Posted by Erika Baker at Wednesday, 30 June 2010 at 5:15pm BST

Rod
You are, of course, in the enviable position of being in a church where you no longer have to “understand” the traditionalists’ views. But they are part of my church in England, they were part of the church when I joined it, and although I don’t agree with their thinking, wishing them away isn’t going to get me anywhere. I find them a lot friendlier than the anti-gay brigade (of course, many are both, I know that!), because they are happy to live in a segregated ghetto in the church and let the rest of us get on with where the Spirit calls us.

Must we deny them that?
That is a serious and genuine question and you can legitimately have different opinions.

And no, I think Mark and you misunderstand me if you think that I believe there will be a breakthrough of the liberal view and that all will suddenly smilingly agree.
These people will never agree.

Can we not live with that? Must we win at all cost to the point where dissent is not tolerated? Why?

But should we misrepresent them and their views just because we find them dated and intolerant? Should we ridicule them and jeer them out of the church? Does that not conflict with even more Christian principles than their views may do?

Posted by Erika Baker at Wednesday, 30 June 2010 at 5:16pm BST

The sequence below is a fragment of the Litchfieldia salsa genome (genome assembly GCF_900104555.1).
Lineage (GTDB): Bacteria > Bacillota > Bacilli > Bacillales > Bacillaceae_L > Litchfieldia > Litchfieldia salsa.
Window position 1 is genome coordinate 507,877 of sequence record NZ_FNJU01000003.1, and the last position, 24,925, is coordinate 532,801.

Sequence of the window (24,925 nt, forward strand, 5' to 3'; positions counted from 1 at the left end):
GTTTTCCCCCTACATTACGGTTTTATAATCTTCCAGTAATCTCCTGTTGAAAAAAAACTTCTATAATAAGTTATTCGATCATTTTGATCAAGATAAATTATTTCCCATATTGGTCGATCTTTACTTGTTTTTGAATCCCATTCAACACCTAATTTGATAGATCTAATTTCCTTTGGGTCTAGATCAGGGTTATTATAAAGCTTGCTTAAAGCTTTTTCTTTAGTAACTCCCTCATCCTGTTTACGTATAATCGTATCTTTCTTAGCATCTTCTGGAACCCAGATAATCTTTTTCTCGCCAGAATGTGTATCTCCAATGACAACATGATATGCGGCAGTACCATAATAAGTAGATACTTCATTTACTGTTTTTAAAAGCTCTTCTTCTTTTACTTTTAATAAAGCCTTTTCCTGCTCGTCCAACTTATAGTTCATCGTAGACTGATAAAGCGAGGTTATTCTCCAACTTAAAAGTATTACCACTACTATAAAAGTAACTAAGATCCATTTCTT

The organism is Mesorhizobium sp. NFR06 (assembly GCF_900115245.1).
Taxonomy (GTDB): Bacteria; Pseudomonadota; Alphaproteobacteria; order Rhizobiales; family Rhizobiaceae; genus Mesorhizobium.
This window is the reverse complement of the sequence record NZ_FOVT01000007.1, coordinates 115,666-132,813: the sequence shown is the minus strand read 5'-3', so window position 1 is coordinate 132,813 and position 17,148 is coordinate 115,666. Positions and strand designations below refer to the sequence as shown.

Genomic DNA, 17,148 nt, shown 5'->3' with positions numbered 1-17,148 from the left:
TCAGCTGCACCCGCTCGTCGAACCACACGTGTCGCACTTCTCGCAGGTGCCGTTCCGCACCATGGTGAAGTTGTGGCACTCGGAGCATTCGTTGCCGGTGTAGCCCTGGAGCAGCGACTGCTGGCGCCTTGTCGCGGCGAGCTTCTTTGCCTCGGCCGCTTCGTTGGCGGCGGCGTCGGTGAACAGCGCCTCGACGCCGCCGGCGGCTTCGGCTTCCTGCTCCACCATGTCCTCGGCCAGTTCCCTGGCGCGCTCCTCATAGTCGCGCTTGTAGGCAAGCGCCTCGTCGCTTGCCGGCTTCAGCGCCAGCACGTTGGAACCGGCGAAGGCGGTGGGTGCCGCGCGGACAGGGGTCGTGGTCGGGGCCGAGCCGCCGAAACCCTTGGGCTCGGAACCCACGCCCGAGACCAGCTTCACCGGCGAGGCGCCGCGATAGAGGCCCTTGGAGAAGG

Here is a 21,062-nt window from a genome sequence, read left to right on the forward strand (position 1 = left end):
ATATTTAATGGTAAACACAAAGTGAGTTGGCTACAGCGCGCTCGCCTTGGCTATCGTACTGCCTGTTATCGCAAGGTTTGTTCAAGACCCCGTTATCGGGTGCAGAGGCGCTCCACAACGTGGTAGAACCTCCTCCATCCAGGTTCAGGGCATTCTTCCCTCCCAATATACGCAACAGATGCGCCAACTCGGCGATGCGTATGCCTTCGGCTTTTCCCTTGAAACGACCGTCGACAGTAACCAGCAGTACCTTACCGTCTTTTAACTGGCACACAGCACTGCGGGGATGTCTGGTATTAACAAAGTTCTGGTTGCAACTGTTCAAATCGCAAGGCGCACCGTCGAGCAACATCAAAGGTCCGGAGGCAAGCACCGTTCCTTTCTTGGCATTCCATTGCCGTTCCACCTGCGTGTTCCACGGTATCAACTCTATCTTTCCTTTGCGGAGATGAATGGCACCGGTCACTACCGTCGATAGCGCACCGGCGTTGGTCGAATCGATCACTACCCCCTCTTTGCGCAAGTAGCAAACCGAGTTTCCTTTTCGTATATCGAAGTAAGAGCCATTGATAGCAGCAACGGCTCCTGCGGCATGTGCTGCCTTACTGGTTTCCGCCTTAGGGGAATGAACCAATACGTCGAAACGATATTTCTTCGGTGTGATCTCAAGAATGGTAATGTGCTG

Erika, again thank you. I can't comment on the particulars of your context, or how you propose to respond to it, because I really don't know much about it. Again, my posts are largely cast against the context in Canada. From the context here, I can tell you that conservatives are a mixed bag, but they certainly continue to have influence. Anyone who thinks that conservatives in Canada are a rump about to fade away is mistaken. However, that is not my main concern. I'm more concerned about the about the chasm that exists between the notion of human and civil rights on the one hand, and the way in which equality rights are being addressed, or not, in and by the churches on the other. Any ethical system requires congruence. Lack of congruence between theoria and praxis results in a loss of credibility. So, we have women bishops. A male rector does not want the female diocesan to celebrate or ordain in "his" parish because it would be "confusing" or "upsetting." What should happen is that the female diocesan should come to the parish under the banner of " this charge that is mine and thine" (in this case his and hers) and celebrate with the people of God in the parish who are happy to receive her. The rector can stay home. The church should be clear and committed to gender equality. None of this results in "demonizing" or "jeering" at those opposed to the ordination of women--it merely requires them to live with the courage of their own convictions. If churches were not such systemically dysfunctional societies when it comes to decision making and policy setting, that is what would transpire. Instead, we have sexism playing the role of victim. One additional observation from Canada. On more than one occasion I have listened to young men, new Anglicans of late, bewailing and bemoaning the ordination of women, catholicity, their conscience etc. Ironic isn't it, that a young chap who has just taken his biretta out of the hat box should disparage the holy orders of a middle aged cradle Anglican female who has been ordained after years of waiting. Time to proceed on the basis that in any just society, including the Commonwealth of God, men and women are equal. This is not where the conversation needs to go, its where the conversation needs to start.